I also emailed the maintainer of libinput (previously maintainer of Synaptics). I asked him what it would take to write a Linux touchpad driver that would approach parity with the Macbook. His take wasn’t optimistic (“unless you raise enough money to hire at least one full-time developer there’s little point”). I have to imagine this is what naturally happens to a developer that has spent large swaths of a career worrying about backwards compatibility and subtle hardware differences. It sounds like a special type of hell he’s dealing with, and I appreciate the heroics that have gone into making a variety of Linux touchpad drivers almost good enough. But, even though I did eventually cave and buy new old Macbook, I’m not resigned to the imperfections of the current Linux touchpad landscape. A friend of mine who doesn’t even work in tech pointed out to me a month ago that he was reading a random post where they linked to my first blog post pursuing a Macbook-equivalent Linux driver. Somebody besides me cares about this.
The Path Forward
Wherein it becomes apparent that the author doesn’t yet know the best solution.
I think a polished driver could only be delivered within a narrow range of parameters. It probably isn’t going to support laptops older than 3-5 years old. It isn’t going to offer 1,001 options. It may or may not be continuously supported. It may use one of the existing drivers as a starting point, even if that starting codebase isn’t “clean” or well-documented.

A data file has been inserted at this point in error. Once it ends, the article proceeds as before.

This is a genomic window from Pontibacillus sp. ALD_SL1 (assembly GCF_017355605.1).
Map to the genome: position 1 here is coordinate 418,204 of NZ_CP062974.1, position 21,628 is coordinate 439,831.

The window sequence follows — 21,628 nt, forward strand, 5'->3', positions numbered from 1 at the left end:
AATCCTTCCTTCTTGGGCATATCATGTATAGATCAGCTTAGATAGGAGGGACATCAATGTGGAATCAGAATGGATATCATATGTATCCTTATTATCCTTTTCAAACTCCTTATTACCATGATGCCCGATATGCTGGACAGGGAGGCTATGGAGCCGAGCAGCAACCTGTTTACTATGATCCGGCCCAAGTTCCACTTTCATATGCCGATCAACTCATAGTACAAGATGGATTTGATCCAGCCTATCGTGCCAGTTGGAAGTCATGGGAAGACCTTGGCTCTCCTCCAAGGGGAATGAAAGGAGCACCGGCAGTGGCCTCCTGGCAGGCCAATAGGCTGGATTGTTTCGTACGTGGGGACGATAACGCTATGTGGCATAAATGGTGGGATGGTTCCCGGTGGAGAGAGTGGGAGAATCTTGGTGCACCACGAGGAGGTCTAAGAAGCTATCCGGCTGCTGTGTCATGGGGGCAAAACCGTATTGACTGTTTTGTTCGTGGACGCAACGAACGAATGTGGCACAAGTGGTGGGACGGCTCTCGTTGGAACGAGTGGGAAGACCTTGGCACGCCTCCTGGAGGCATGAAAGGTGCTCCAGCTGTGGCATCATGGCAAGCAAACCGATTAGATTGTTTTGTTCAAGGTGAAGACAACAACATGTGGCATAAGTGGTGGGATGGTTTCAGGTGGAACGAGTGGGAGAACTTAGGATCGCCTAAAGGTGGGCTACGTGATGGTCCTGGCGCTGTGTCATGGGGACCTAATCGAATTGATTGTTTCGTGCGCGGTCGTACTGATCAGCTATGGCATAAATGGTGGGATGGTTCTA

Could we build something that works better than existing solutions for 95% of users (= developers) for less than $100k? Probably. Do users (or companies) feel enough pain with the Linux touchpad solutions that they’d donate money (or time) to tackle an esoteric issue? That is what I need to find out.
With a sufficiently enthusiastic response to this blog (todo: define sufficient), I would volunteer my own time to spearhead the non-development aspects of a solution . I could create a Kickstarter page, or help PM or QA development efforts on a driver built to mimic Macbook on the widest possible range of modern laptops. I could donate time to whatever better idea you present. But, first I need a hand to determine: does this actually matter?
Update November 2018: Been putting a lot of time into this cause lately. I’m at about 10 notes and counting so far. I should have a proper blog update to post within the next month.